Open source speed breeding cabinet makes rapid crop improvement affordable
The reason we can produce enough food for world’s population is largely due to improvement of the crops we rely on. For thousands of years, we’ve bred many crops to produce more food, more quickly, more reliably. It is these changes that have allowed us to yield the larger harvests we require and what enables us to increase food production for a rising global population. Unfortunately, this is not true for all crops.
The challenge is that improving crops is a slow and sometimes expensive process. This is because fundamentally, it relies on growing and ‘crossing’ (breeding together) suitable plants, then obtaining the self-seed of the progeny for successive generations of plants. Through this process we can breed for the qualities we want in plants, like larger grains, and breed out the less useful qualities, like pod-shatter.
The recent breakthrough of speed breeding technology allowed researchers to dramatically accelerate this breeding process by reducing plant generation time. This means we can now breed for desired traits in some crops in half the time or less. The problem is however that this technology is expensive, around £100,000 for a single state-of-the-art growth room, and many parts of the world that call for improved crops most urgently, need a more affordable option.
‘Everyone was talking about speed breeding,’ said Research Scientist Oscar Gonzalez, ‘and we said, let’s make something that is affordable to everyone.’
A team of early career researchers based at institutes across the Norwich Research Park and University of Oxford decided to take action. Together they won an OpenPlant grant that gave them the funding and some basic electronics to make a start. With just £5,000 to spend, they began to refine the breakthrough of speed breeding technology to unlock it for researchers to access from labs of any resource level.
Speed breeding relies on using specific wavelengths of light that are most suited for plant growth and keeping the plant in optimum growing conditions for a 22-hour day. Currently the set up is used in greenhouses or controlled environment chambers. Based on their own experiences, the team decided to see if they could replicate this set-up, but for a fraction of the cost.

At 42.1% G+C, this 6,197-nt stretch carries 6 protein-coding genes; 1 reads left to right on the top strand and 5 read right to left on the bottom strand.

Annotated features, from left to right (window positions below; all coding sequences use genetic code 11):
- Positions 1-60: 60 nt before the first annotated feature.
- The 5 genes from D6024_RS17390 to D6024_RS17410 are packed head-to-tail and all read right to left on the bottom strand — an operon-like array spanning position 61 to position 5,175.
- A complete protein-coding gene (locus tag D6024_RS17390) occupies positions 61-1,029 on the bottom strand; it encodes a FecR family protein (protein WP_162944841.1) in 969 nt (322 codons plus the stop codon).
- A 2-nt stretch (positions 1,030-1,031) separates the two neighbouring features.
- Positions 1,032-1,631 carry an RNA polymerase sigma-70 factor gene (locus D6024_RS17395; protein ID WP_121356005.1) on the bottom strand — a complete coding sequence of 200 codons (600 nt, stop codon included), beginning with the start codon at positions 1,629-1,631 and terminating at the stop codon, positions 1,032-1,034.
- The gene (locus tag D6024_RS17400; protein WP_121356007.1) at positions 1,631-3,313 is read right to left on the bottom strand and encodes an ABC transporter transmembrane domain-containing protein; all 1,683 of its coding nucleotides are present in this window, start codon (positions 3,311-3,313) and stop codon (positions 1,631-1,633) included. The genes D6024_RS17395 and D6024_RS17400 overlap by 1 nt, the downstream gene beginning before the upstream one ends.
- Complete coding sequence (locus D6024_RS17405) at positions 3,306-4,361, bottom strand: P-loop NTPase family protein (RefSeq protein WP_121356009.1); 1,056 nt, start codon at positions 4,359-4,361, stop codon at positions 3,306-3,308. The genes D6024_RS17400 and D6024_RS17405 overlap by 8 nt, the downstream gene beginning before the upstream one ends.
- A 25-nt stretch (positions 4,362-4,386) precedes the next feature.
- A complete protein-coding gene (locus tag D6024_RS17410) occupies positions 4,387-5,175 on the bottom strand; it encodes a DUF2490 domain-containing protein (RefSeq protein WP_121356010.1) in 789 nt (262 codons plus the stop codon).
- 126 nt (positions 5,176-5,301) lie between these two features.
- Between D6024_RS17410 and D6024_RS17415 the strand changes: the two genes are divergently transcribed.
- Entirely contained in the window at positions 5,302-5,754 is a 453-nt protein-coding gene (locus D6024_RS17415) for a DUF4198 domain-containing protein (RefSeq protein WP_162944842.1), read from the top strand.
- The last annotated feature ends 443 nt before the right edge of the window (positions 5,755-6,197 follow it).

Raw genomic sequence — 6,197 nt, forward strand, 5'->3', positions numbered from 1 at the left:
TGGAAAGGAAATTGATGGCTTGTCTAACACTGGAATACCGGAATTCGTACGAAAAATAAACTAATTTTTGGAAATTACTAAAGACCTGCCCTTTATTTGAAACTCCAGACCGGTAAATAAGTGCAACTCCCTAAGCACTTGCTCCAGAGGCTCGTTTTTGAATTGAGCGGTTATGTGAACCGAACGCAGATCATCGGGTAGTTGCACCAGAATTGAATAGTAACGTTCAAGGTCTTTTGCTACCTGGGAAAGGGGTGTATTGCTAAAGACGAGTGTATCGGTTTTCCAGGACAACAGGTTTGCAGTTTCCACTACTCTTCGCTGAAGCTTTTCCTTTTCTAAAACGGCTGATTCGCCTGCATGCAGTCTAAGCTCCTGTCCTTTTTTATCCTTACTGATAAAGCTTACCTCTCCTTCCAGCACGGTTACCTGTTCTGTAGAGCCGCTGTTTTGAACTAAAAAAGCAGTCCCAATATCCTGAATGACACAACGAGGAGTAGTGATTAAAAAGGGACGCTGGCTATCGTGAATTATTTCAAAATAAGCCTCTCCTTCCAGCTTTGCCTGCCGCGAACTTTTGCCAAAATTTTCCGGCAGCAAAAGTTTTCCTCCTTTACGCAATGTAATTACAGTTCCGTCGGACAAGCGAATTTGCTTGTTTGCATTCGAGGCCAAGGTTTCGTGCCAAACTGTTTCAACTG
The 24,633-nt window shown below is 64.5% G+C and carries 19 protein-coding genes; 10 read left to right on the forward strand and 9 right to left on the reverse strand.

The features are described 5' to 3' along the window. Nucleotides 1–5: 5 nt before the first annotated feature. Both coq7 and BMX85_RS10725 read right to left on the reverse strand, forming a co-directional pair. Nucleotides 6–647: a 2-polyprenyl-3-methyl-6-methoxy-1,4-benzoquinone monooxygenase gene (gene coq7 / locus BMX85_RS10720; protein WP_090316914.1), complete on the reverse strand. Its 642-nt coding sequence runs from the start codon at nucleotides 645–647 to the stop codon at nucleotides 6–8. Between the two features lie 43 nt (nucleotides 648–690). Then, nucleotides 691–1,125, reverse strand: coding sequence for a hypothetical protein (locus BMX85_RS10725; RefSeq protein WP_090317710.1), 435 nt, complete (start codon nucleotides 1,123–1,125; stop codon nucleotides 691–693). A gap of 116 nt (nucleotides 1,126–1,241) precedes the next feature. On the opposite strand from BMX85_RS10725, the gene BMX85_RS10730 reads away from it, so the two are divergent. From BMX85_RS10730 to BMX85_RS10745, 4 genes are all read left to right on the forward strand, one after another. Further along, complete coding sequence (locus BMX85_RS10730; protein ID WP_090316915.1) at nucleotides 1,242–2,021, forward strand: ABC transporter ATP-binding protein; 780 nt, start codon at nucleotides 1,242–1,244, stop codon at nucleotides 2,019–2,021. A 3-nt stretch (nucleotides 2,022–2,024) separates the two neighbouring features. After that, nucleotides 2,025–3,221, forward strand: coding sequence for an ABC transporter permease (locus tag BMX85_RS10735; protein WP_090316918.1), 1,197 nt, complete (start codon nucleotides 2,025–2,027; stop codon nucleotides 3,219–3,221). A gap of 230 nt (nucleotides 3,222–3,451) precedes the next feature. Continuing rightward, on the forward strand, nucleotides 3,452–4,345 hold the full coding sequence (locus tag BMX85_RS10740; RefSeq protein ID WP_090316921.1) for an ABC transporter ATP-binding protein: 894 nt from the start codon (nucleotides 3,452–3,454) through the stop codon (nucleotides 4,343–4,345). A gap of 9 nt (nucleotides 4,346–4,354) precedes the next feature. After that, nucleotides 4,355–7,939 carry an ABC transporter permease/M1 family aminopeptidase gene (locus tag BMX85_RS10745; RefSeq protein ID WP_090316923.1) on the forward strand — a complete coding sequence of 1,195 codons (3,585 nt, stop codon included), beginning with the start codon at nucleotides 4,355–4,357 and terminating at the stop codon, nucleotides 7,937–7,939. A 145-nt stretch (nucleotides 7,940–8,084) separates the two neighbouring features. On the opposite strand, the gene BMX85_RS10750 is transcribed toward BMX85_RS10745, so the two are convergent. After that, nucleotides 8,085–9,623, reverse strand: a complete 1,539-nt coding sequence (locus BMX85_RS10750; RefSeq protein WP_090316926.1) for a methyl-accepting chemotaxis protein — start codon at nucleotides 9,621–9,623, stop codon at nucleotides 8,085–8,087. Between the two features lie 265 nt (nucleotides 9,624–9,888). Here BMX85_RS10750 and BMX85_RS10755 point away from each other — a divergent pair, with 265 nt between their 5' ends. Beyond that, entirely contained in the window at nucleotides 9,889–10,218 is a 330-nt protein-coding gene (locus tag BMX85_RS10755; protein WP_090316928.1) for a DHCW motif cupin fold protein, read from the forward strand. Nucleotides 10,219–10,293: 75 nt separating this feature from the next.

‘We all come from countries and systems where having expensive equipment is something of a luxury which is great to have but not accessible, said PhD student Sreya Ghosh, ‘that’s where the speed breeding cabinet was born.’
Their first steps were to condense the technology into a conveniently-sized ‘cabinet’ – small enough to sit on a lab work bench but large enough to realistically support a researcher’s plant breeding experiments. Designing this prototype required a diverse range of skills ranging across plant science, design, electronic and software engineering.
‘Luckily, each one of us has different skills that really complemented each other,’ said Oscar, ‘plus the main motivation of adding to open technology.’
But the build was not without it’s challenges. ‘Once you put plants in there, everything changes.’ said Sreya ‘The humidity, the way the environment works. We worked out a lot from just the internet and that inspired us even more to give back to the community, reinforcing our goal to make it open source.’
After months of work, the final result was tested and show that plants grown inside matched those grown in the speed breeding greenhouses. This meant the team could officially confirm that the prototype cabinet they had built was speed breeding enabled.
With this result, the team was able to publish their work along with the schematics to build the low cost speed breeding cabinet, alongside the other more traditional ways to set up speed breeding. The response was even bigger than they hoped.
‘The paper made the cover of Nature Protocols ,’ said Oscar ‘and remained the top protocol in there for weeks.’
At this time of writing, the protocol has an attention score on Altmetic of over 450, marking it as in the top 5% of all research outputs ever tracked by the site. It also remains the number 1 out of 1,973 other high ranking protocols in the same journal.